In 2017, an Evanston man sued the north suburb’s police department for excessive use of force and false arrest stemming from a 2015 traffic stop in which he was pulled over for suspected car theft while driving his own vehicle. Now, the City of Evanston has agreed to settle the 28-year-old's lawsuit.
The trial on the Crosby lawsuit against the police commenced on January 10, 2019, and according to officials, the parties agreed to a settlement before jury selection began.
"Upon announcement of the settlement, Mr. (Lawrence) Crosby commented, 'I brought this case to clear my name and to seek accountability against the police for prosecuting me for crimes I did not commit,' the statement released said.
The $1.25 million settlement however, still needs to be approved by the City Council on Jan. 28, 2019.
Evanston police released dashboard video recordings in 2017 of officers arresting Lawrence Crosby. The video also included audio of the call made to a 911 dispatcher reporting a man stealing a car, and audio recorded by Crosby’s own dash-mounted camera inside his vehicle.
Crosby was stopped, while driving his own car, in the 1500 block of Ridge Avenue in Evanston about 7 p.m. Oct. 5, 2015, according to the lawsuit filed in Cook County Circuit Court.
In the video, a woman calls police to report an African American man in a hoodie who looked like he was breaking into a car at Sherman Avenue and Seward Street in Evanston. She tells the dispatcher the man was standing by the car with a long bar in his hands, and looked like he was trying to pry open the door.
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“I don’t know if I’m racial profiling,” the woman says to the dispatcher. “I feel bad.”
Crosby’s attorney, Tim Touhy, said his client left his apartment in Evanston, fixed a piece of loose molding on his car, and was driving to Northwestern University—where he was pursuing a doctorate in engineering—when he was pulled over.
Shortly after the woman worried she was racially profiling, Crosby can be heard saying he’s concerned that the woman thinks he was trying to steal the car, and says a black man can’t fix his car at night without someone thinking he’s stealing it.
When Crosby drove away, the woman followed him in her own vehicle and continued to report his location to police, who pulled Crosby over a short time later.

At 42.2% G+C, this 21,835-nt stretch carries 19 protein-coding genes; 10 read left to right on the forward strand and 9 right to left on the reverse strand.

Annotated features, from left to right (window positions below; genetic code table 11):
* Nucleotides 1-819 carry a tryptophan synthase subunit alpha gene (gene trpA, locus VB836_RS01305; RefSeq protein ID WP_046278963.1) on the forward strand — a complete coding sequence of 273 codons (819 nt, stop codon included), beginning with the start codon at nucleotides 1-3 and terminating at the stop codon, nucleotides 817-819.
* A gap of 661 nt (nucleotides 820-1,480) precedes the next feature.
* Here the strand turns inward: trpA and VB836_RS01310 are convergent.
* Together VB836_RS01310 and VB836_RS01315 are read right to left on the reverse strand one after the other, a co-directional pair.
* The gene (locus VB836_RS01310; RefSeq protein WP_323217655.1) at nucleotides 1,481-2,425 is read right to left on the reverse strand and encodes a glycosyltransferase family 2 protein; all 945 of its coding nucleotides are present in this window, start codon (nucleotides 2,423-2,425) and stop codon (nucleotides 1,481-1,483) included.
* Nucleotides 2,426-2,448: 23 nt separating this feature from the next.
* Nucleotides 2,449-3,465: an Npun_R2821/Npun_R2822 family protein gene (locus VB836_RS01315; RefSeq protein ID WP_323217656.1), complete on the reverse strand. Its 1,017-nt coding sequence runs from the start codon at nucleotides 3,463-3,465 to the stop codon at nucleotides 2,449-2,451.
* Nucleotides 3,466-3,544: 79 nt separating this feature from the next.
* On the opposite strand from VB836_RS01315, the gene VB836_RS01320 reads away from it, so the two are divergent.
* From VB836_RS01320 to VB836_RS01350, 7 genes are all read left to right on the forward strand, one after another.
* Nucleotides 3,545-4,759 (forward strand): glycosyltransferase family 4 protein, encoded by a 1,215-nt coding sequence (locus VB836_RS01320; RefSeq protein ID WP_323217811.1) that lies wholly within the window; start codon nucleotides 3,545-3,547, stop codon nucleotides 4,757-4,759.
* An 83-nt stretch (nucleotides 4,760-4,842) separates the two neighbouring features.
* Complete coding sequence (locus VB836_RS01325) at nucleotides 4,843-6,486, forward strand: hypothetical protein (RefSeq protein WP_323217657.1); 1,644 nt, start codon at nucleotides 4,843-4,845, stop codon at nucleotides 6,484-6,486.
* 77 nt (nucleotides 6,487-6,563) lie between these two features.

Once his car is stopped, Crosby gets out of the vehicle with his hands in the air and tells officers he owns the car. The officers shout at Crosby, approach him with guns drawn, and pull him to the ground. They place him in handcuffs as he continues to tell them that he owns the car and has documentation for it.
Later, when officers learned that Crosby was the registered owner of the car and had a valid license, they decided to charge him with disobeying a police officer and resisting arrest, Touhy said in a statement. Crosby was acquitted of the charges on March 9, 2016, in Cook County Circuit Court.
The five-count suit accuses the officers of malicious prosecution, battery and use of force, failure to prevent battery and use of force, vicarious liability and conspiracy. It names the City of Evanston and four police officers as defendants.
"The settlement is a compromise of disputed claims and the parties have not admitted any liability or the validity of any defense in the litigation," said the city in a statement. "The settlement must be approved by the Evanston City Council in open session. Settlement agreement is scheduled to be considered by the City Council at its January 28, 2019 meeting."
Crosby says he now wants to work on helping others to talk about implicit bias. He says it only happened because of his race and wants to try to stop a similar incident from happening to anyone else.
"Throughout my twenty-eight years on this Earth, I have tried to conduct myself in a responsible fashion," Crosby said in a statement. "I thought, through hard work and following the rules of American society, I would earn the respect of others and be able to make a meaningful contribution to society as a scientist. I have been committed to treating people with respect and dignity. Throughout my life, I have respected and followed the rules, whether they were the rules of the road or the rules of physics. I have not presumed that certain people or ethnic groups will act in a certain way. I have shunned stereotypes, choosing, instead, to evaluate each individual as the person that they are. Every day I remind myself not to judge a book by its cover and not to judge a person by their color, their age, gender, or ethnicity."